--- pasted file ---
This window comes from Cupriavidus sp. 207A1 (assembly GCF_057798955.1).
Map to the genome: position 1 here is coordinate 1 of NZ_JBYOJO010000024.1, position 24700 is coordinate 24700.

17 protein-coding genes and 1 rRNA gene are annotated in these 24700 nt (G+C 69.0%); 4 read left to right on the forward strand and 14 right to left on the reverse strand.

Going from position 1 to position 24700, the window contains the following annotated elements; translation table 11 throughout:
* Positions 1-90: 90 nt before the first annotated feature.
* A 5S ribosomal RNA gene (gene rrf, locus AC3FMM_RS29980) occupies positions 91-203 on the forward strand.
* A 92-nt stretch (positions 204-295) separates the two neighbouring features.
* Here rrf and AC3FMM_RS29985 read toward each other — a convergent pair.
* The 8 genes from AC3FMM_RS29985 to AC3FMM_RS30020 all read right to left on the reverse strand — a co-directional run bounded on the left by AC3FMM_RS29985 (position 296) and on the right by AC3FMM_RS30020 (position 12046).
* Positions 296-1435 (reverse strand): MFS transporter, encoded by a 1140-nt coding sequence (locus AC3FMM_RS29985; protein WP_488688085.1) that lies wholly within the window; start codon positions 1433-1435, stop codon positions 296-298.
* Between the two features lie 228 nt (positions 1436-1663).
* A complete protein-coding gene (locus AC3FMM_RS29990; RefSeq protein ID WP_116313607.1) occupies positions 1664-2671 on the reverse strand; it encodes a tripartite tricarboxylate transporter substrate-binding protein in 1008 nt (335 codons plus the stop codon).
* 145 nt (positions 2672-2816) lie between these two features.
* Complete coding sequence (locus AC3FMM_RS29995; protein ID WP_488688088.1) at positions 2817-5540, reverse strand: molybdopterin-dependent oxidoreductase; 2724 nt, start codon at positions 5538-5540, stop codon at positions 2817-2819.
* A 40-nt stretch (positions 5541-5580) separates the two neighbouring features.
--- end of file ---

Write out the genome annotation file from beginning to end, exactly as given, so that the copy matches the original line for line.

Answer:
This window comes from Cupriavidus sp. 207A1 (assembly GCF_057798955.1).
Map to the genome: position 1 here is coordinate 1 of NZ_JBYOJO010000024.1, position 24700 is coordinate 24700.

17 protein-coding genes and 1 rRNA gene are annotated in these 24700 nt (G+C 69.0%); 4 read left to right on the forward strand and 14 right to left on the reverse strand.

Going from position 1 to position 24700, the window contains the following annotated elements; translation table 11 throughout:
* Positions 1-90: 90 nt before the first annotated feature.
* A 5S ribosomal RNA gene (gene rrf, locus AC3FMM_RS29980) occupies positions 91-203 on the forward strand.
* A 92-nt stretch (positions 204-295) separates the two neighbouring features.
* Here rrf and AC3FMM_RS29985 read toward each other — a convergent pair.
* The 8 genes from AC3FMM_RS29985 to AC3FMM_RS30020 all read right to left on the reverse strand — a co-directional run bounded on the left by AC3FMM_RS29985 (position 296) and on the right by AC3FMM_RS30020 (position 12046).
* Positions 296-1435 (reverse strand): MFS transporter, encoded by a 1140-nt coding sequence (locus AC3FMM_RS29985; protein WP_488688085.1) that lies wholly within the window; start codon positions 1433-1435, stop codon positions 296-298.
* Between the two features lie 228 nt (positions 1436-1663).
* A complete protein-coding gene (locus AC3FMM_RS29990; RefSeq protein ID WP_116313607.1) occupies positions 1664-2671 on the reverse strand; it encodes a tripartite tricarboxylate transporter substrate-binding protein in 1008 nt (335 codons plus the stop codon).
* 145 nt (positions 2672-2816) lie between these two features.
* Complete coding sequence (locus AC3FMM_RS29995; protein ID WP_488688088.1) at positions 2817-5540, reverse strand: molybdopterin-dependent oxidoreductase; 2724 nt, start codon at positions 5538-5540, stop codon at positions 2817-2819.
* A 40-nt stretch (positions 5541-5580) separates the two neighbouring features.